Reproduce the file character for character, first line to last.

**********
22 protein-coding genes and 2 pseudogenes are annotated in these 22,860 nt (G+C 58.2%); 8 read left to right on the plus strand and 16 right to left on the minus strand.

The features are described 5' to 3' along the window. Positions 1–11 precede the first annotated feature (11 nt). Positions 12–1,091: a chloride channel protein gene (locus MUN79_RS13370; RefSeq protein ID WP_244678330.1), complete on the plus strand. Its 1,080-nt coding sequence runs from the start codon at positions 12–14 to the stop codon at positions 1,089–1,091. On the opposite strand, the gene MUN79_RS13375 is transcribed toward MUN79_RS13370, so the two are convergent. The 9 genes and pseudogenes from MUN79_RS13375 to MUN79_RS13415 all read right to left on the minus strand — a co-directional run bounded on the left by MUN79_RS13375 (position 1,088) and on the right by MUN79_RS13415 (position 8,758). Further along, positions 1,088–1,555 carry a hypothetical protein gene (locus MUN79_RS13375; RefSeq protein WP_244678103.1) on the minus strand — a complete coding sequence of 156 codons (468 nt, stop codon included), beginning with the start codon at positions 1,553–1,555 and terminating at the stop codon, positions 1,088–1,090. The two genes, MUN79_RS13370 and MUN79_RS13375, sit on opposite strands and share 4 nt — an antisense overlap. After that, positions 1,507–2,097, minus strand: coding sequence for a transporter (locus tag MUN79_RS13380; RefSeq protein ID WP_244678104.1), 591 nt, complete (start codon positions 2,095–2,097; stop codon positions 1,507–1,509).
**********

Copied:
22 protein-coding genes and 2 pseudogenes are annotated in these 22,860 nt (G+C 58.2%); 8 read left to right on the plus strand and 16 right to left on the minus strand.

The features are described 5' to 3' along the window. Positions 1–11 precede the first annotated feature (11 nt). Positions 12–1,091: a chloride channel protein gene (locus MUN79_RS13370; RefSeq protein ID WP_244678330.1), complete on the plus strand. Its 1,080-nt coding sequence runs from the start codon at positions 12–14 to the stop codon at positions 1,089–1,091. On the opposite strand, the gene MUN79_RS13375 is transcribed toward MUN79_RS13370, so the two are convergent. The 9 genes and pseudogenes from MUN79_RS13375 to MUN79_RS13415 all read right to left on the minus strand — a co-directional run bounded on the left by MUN79_RS13375 (position 1,088) and on the right by MUN79_RS13415 (position 8,758). Further along, positions 1,088–1,555 carry a hypothetical protein gene (locus MUN79_RS13375; RefSeq protein WP_244678103.1) on the minus strand — a complete coding sequence of 156 codons (468 nt, stop codon included), beginning with the start codon at positions 1,553–1,555 and terminating at the stop codon, positions 1,088–1,090. The two genes, MUN79_RS13370 and MUN79_RS13375, sit on opposite strands and share 4 nt — an antisense overlap. After that, positions 1,507–2,097, minus strand: coding sequence for a transporter (locus tag MUN79_RS13380; RefSeq protein ID WP_244678104.1), 591 nt, complete (start codon positions 2,095–2,097; stop codon positions 1,507–1,509).